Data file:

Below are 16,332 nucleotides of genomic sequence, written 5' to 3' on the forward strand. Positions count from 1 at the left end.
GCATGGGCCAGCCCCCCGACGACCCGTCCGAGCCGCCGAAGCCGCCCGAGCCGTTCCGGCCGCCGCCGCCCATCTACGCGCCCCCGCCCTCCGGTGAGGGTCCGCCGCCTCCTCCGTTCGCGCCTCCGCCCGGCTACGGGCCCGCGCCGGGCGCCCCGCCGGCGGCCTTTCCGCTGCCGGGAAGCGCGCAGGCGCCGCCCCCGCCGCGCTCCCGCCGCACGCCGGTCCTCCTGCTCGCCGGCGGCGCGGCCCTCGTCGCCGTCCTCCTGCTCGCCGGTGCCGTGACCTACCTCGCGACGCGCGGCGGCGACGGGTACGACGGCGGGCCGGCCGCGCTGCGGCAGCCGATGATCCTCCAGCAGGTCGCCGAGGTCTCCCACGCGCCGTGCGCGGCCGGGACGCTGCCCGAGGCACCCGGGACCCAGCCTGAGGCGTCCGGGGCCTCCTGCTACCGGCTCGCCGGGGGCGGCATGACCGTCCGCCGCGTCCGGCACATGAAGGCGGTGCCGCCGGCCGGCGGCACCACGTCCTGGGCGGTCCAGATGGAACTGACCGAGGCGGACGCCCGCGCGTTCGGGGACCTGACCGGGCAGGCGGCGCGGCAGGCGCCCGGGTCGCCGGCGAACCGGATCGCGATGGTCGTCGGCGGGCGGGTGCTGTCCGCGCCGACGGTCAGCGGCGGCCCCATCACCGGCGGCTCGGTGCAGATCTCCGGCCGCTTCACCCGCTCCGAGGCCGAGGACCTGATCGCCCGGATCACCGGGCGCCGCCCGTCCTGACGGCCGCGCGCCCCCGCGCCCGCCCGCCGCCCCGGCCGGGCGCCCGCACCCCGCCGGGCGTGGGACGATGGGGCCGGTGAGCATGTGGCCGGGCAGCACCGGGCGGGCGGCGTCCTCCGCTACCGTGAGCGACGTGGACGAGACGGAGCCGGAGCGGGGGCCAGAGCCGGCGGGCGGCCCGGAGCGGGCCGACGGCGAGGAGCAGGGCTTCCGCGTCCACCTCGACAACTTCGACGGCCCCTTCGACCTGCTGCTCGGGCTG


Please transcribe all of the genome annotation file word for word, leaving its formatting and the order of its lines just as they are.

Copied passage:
Below are 16,332 nucleotides of genomic sequence, written 5' to 3' on the forward strand. Positions count from 1 at the left end.
GCATGGGCCAGCCCCCCGACGACCCGTCCGAGCCGCCGAAGCCGCCCGAGCCGTTCCGGCCGCCGCCGCCCATCTACGCGCCCCCGCCCTCCGGTGAGGGTCCGCCGCCTCCTCCGTTCGCGCCTCCGCCCGGCTACGGGCCCGCGCCGGGCGCCCCGCCGGCGGCCTTTCCGCTGCCGGGAAGCGCGCAGGCGCCGCCCCCGCCGCGCTCCCGCCGCACGCCGGTCCTCCTGCTCGCCGGCGGCGCGGCCCTCGTCGCCGTCCTCCTGCTCGCCGGTGCCGTGACCTACCTCGCGACGCGCGGCGGCGACGGGTACGACGGCGGGCCGGCCGCGCTGCGGCAGCCGATGATCCTCCAGCAGGTCGCCGAGGTCTCCCACGCGCCGTGCGCGGCCGGGACGCTGCCCGAGGCACCCGGGACCCAGCCTGAGGCGTCCGGGGCCTCCTGCTACCGGCTCGCCGGGGGCGGCATGACCGTCCGCCGCGTCCGGCACATGAAGGCGGTGCCGCCGGCCGGCGGCACCACGTCCTGGGCGGTCCAGATGGAACTGACCGAGGCGGACGCCCGCGCGTTCGGGGACCTGACCGGGCAGGCGGCGCGGCAGGCGCCCGGGTCGCCGGCGAACCGGATCGCGATGGTCGTCGGCGGGCGGGTGCTGTCCGCGCCGACGGTCAGCGGCGGCCCCATCACCGGCGGCTCGGTGCAGATCTCCGGCCGCTTCACCCGCTCCGAGGCCGAGGACCTGATCGCCCGGATCACCGGGCGCCGCCCGTCCTGACGGCCGCGCGCCCCCGCGCCCGCCCGCCGCCCCGGCCGGGCGCCCGCACCCCGCCGGGCGTGGGACGATGGGGCCGGTGAGCATGTGGCCGGGCAGCACCGGGCGGGCGGCGTCCTCCGCTACCGTGAGCGACGTGGACGAGACGGAGCCGGAGCGGGGGCCAGAGCCGGCGGGCGGCCCGGAGCGGGCCGACGGCGAGGAGCAGGGCTTCCGCGTCCACCTCGACAACTTCGACGGCCCCTTCGACCTGCTGCTCGGGCTG